No, the spell is not balanced; it is both overpowered and overcomplicated.
Let's break down the spell's features (I'll provide a rebalanced version below):
- AC bonus is identical to the Shield spell, so no issue here
- immunity against Lightning Bolt: if this is what you thematically want for the spell, it should not be an issue, balancing-wise. However, if you want to stay more in line with the original Shield spell, choosing another spell that deals force damage might be more appropriate (see D&D Beyond for a filtered list of spells)
- "When an attack misses due to the AC bonus": this is unusually specific for 5e, although the DMG has a variant rule on "Hitting Cover" (see DMG, p. 272). I think it's not too complicated yet.
- the energy shock: I think this is a little overpowered, and it also creates issues with Lightning Bolt - which is a line of effect, and you might not be the only target (another reason why it might not be the ideal spell to add here).
Let's take Hellish Rebuke as a comparison. It also requires your reaction, and deals 2d10 fire damage on a failed DEX save or half on a success. So, currently, you would have to cast two level-1 reaction spells (which is impossible, you only have 1 reaction) to get the benefits of shield and deal 2d10 fire damage to the attacker. Your energy shock allows the benefits of a Shield spell, and also deals damage back to the attacker and knocking them prone. Off the top of my head, the damage dealt by the creatures you fight at level 5 (which is when you first gain access to 3rd level spells) should be roughly equal to 2d10. However, this increases at later levels, increasing the benefits significantly. Basically, your spell scales without requiring higher level slots, and it's strong to begin with - depending on how far the creature has moved to get to you, they're likely not able to get up from being prone more than once this turn (if at all).
- breaking weapons: just don't. 5e (and probably also previous versions) goes to great lengths to avoid affecting player's equipment. Take, for instance, the Fireball spell, which would logically incinerate your clothing and be a huge pain in the butt for any archer, since their bowstrings burn up. Because this would ruin the game for most people, the spell includes a phrase "It ignites flammable objects in the area that aren't being worn or carried", explicitly not harming creatures' equipment.
You, on the other hand, are actively adding a feature that explicitly breaks equipment, and is prone to DM adjudication concerning the definition of "subpar" weapons. Since you're listing an orc's rusted sword as a subpar weapon, I'm assuming that you're thinking of players breaking their enemies weapons with this spell. However, logically, any enemy spellcasters should be able to maybe have the spell as well, and then annoy your players' characters. Keep that in mind.
- Magic Missile rebound: this should be ok, since it can also hit your allies, but considering the overall complexity level, I would leave it out.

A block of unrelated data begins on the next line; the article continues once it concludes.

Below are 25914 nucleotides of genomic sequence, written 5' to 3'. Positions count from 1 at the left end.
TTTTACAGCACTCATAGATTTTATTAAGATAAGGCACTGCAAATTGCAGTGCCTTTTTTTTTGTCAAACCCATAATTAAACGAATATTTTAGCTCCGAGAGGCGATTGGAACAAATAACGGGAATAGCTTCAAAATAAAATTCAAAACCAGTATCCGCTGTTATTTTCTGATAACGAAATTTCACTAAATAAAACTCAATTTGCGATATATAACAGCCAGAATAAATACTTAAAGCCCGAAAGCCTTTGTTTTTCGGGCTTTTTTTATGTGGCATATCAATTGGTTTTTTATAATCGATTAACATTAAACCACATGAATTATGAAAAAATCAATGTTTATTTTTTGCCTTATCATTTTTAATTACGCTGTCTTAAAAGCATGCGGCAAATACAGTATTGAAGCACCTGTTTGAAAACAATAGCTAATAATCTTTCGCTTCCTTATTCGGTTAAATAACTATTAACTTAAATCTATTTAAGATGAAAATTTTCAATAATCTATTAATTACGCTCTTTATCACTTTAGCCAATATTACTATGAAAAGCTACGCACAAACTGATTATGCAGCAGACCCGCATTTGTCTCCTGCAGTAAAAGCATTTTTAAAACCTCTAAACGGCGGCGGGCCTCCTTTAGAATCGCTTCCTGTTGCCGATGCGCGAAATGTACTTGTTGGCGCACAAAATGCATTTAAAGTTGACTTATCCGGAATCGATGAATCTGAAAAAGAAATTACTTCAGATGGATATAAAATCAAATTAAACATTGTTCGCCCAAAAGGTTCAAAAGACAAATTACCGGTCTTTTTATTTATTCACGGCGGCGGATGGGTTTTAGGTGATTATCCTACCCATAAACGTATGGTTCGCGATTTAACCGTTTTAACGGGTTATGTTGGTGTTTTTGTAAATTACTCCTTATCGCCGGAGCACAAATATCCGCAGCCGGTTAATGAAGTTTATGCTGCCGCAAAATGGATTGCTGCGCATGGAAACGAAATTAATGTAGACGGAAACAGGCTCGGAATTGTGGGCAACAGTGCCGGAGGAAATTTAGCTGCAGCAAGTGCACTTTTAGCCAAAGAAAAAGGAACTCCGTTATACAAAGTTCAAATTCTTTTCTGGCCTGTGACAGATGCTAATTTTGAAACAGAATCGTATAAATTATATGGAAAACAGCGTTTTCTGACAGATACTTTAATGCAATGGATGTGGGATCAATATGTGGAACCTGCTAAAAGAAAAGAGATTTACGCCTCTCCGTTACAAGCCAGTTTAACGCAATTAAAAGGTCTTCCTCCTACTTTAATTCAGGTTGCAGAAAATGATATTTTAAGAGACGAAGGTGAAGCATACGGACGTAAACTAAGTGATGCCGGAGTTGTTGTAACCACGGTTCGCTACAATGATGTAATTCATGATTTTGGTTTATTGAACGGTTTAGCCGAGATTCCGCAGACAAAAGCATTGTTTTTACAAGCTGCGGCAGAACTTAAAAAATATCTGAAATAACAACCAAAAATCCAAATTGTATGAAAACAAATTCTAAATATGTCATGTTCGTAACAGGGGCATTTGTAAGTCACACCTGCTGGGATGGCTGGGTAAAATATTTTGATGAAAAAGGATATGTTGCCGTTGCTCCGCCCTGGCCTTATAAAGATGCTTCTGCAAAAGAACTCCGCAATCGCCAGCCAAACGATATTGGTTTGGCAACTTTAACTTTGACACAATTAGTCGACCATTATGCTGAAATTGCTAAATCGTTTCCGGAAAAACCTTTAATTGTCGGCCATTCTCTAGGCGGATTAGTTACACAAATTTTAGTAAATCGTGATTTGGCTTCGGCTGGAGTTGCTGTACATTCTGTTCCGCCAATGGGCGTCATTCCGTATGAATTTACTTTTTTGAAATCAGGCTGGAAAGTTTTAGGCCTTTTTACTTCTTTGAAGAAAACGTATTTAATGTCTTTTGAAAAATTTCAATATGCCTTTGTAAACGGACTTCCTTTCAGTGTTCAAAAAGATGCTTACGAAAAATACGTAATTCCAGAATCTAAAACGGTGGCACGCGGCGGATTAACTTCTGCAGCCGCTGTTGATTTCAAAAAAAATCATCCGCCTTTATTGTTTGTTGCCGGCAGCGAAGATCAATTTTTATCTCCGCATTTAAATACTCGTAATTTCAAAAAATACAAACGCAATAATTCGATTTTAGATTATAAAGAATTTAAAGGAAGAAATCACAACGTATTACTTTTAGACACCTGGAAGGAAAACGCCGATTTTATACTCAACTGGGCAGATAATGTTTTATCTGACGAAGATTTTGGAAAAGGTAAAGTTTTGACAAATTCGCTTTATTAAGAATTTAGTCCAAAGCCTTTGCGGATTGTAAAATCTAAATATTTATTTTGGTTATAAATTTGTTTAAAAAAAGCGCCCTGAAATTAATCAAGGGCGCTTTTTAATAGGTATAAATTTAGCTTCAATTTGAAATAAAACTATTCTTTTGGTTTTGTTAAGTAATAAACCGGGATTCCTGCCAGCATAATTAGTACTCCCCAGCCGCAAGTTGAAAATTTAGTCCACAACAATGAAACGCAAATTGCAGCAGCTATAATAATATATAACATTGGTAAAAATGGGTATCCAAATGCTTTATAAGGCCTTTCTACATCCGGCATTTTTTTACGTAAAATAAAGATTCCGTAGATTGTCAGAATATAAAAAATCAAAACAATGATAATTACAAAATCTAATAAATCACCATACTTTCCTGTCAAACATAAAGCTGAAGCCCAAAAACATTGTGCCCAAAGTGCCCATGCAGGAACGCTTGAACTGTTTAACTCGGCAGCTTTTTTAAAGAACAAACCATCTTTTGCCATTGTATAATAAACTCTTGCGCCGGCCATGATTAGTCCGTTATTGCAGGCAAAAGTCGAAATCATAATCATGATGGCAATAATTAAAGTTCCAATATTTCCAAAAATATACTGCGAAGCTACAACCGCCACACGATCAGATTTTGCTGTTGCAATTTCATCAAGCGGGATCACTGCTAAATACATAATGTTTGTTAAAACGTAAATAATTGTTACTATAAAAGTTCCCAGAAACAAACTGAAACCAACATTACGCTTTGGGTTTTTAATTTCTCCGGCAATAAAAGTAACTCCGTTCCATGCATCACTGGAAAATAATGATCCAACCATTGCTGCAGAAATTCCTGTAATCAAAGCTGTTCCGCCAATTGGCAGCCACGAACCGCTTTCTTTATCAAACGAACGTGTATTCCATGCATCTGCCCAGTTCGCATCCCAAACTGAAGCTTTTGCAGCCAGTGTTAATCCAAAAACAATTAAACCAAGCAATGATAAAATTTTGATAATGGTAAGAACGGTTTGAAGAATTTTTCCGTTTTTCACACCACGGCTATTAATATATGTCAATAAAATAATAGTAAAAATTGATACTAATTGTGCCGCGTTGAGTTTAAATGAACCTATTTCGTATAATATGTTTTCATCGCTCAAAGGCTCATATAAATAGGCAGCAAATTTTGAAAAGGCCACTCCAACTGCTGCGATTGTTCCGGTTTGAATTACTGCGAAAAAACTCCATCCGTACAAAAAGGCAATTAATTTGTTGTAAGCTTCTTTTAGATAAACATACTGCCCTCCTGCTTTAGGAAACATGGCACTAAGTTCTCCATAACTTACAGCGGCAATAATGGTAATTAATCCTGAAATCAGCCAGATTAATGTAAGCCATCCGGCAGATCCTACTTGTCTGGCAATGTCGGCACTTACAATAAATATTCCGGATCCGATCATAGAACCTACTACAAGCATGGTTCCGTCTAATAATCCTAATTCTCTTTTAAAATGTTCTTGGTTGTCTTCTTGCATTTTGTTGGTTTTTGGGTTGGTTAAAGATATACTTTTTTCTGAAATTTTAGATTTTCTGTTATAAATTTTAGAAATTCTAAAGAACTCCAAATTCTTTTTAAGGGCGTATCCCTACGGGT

- Lightning Bolt "dispels": this is good, anything else would be overpowered. However, you should avoid the keyword "dispel", since that hints towards Dispel Magic, and Lightning Bolt cannot be dispelled. Also, I don't feel like your spell is meant to completely negate Lightning Bolt, including against other targets ...?
I think "Lightning Bolt has no effect against you, but is not redirected either" or a similar phrasing would be better.
- Upcasting: this is where the balancing gets really broken. With a 5th level spell, for instance, you have an incredibly strong feature for 3 rounds that only requires your reaction on the first round. This is by itself already broken, but it also means that on subsequent turns, you can also cast Shield, accumulating a +10 AC bonus (since they're different features).
So, with all of these issues in mind, let's take a look at my revised version of your spell:
Casting Time: 1 reaction*
Components: V, S
* - which you take when you are hit by an attack, targeted by the magic missile spell or when you take force damage.
An invisible barrier of magical force appears and protects you. Until the start of your next turn, you have a +5 bonus to AC, including against the triggering attack, you take no damage from magic missile, and you have resistance against force damage.
When a melee (!) attack misses you that would have hit without the AC bonus gained by this spell, an energy shock is triggered against the attacking creature. This energy shock deals 3d8 force damage to the target, and it knocks the creature 5 feet away from you. In addition, the attacker drops his weapon in his space.
At Higher Levels. When you cast this spell using a spell slot of 4th level or higher, the damage dealt by the energy shock increases by 1d8 per level above 3.
In addition, if you really want to keep the multiple-turn-duration, you should add a clause that makes this spell unable to stack with the Shield spell, and the duration should be increased by one turn every three levels. For instance, a level 3 Energy Shield lasts until your next turn as normal, while a level 6 Energy Shield lasts one additional round, and a level 9 Energy Shield lasts two additional rounds.